This blog discusses old toys from the early 1920's to the end of the 1950's. All kinds of topics are discussed.
The time span was the greatest period for "hands-on" toys, where a young child could actually go outside and play for hours at a time.
You can see the elegance but simple design of these toys. It was a time when huge machines, and people made and finished toys by hand.
The era has long passed, but many of the toys are still around, and that is what I would like to share.
Thursday, January 22, 2015
A Heavy Truck Repair Shop Owner and his Beautifully Restored Toys
Thursday, January 22, 2015 Sunny and very, very cold, getting warmer later today
A Heavy Truck Repair Shop Owner
and His Beautifully Restored Toys
If you've ever seen the movie Forrest Gump with Tom Hanks, you'll be familiar with one of the character's famous lines in the movie - "Life is like a box of chocolates - you never know what you'll get". And that's what it was yesterday, when Mr. Christopher W. Ferrone wrote me. I received a fine set of photos and later after I asked got some "before" photos. even later still, I received another before and after photo. I don't know where Christopher finds all the time to restore old toys. He has several jobs that keeps him busy, yet finds the time to restore toys. In one of our back-and-forht e-mailings, I mentioned to Chris that if he a had a toy restoration school, I'd sign up. I did some toy restorations, but mine are to Chris's work as my house-painting is to hiring a real house painter!
This is a photo that Chris sent to me. I did my "usual"whitening effect earlier this morning, but I wasn't totally happy with the result at the time. IN the early afternoon,I then added Chris' Name (watermark) and his copyright notice, and I had a different reaction. His "whitened" photos were super ( an English expression for great).
Toy # 1:
A Restored 1941
Steelcraft Pressed Steel Toy
This is the "whitened" version that I have started to do for the last 4 months. By doing this, I find that it presents the toy best without any background or foreground distractions.
You can see in the this photo that the colour if "off" (not accurate).
I'll correct the true colour (orange) later today.
I sent an e-mail to Chris just before writing this post. I explained something called "White-balance". THis is where you place a white piece of paper in the area where you are taking photos. This is especially important when your camera setting is set for let's say daylight, and you're taking photos under fluorescent lighting. What happens is that there is a mis-match,and the photos will all come out the wrong colour with no accuracy to the real toys.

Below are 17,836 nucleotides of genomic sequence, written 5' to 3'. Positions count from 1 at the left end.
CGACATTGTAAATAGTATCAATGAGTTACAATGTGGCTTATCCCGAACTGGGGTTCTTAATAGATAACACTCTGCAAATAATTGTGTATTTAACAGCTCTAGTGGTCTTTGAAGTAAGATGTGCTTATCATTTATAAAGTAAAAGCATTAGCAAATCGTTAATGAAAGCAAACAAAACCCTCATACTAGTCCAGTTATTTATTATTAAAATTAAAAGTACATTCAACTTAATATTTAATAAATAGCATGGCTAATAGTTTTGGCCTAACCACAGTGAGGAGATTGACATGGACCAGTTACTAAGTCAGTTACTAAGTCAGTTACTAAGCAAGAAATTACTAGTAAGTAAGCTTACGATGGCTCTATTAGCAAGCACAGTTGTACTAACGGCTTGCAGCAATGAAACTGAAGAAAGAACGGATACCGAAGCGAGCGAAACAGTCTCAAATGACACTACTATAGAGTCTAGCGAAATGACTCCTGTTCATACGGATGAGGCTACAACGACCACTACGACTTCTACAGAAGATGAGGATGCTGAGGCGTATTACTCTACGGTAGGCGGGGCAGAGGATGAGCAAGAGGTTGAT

So when I was "correcting" Chris' photos, one at a time, I corrected for the silver body, but
"messed up" on the orange and it came out red.
I like how Chris customized this truck by creating a dumpster box with a stainless insert into the loader.You can also see how he even found a place that makes toy labels and
placed the label at the back of the truck.
This is the original toy.
Chris has a great eye for taking photos.When I worked on this photo,
I really liked how it came out!
This is the toy after it was sandblasted (I assume) to remove the old paint, and then later an undercoat grey primer of paint was applied. You can also see the custom dumpster part that Chris made in his workshop.
Toy # 2:
A Pressed Steel Kingsbury Wind-up Bus
This is the "before" photo of a toy Greyhound Bus. Obviously, I overcorrected for the imbalanced camera to lighting setting, and the bus is too blue, when it should have been grey. I'll rework the photo later in the day.
This is the finished result.
I'll ask Chris if he knows who made this toy.
What I like about both toys is the deign to them, The 1941 Orange truck by SteelCraft is similar to the exaggerated fenders that the Wyandotte (USA) Company designed for their toy line.
As for the nice bus below, the beautiful long curve from the from to the back wheel well, and that winglike shape behind the greyhound dog, are beautiful design as well.
Toy # 3:
A Restored Murry/Steelcraft Pedal Car
I hope that Chris won't mind that I went beyond my usual white background and foundation. Chris took his photos with 2 different light sources. I didn't want to spend too much time tying to get 100% accuracy to the colour-balance.
So I decided to first colour-correct as best as possible, then de-saturate ( remove the intensity of colour) the surrounding, but leave the pedal car. I like how the results came out, especially the middle photo with that colourful block.
This is Chris' beautiful result for the 1948 Murry / Steelcraft peddle car.
I was born in the same year. It's amazing how well Chris restored it.
If Chris lived in Montreal, I'd bring him my 2008 Corolla that I drive now. It has lots of scratches, dents from dragging my 40 gallon recycle bin in winter to the corner (It doesn't fit between my wife's car and mine, and the 6 foot piles of snow on the sides are not a solution for dragging the bin to the road side. You can imagine what my car looks like. Why the City gives me a 40 gallon recycle bin,I don't know. We just can;t eat that much to fill a bin in a week. Of course in the fall, the leaves fill up the bin!
If Chris can work miracles with old toys, I can imagine what he does with cars
(even though he works on trucks)!As I was writing this post, I received another toy.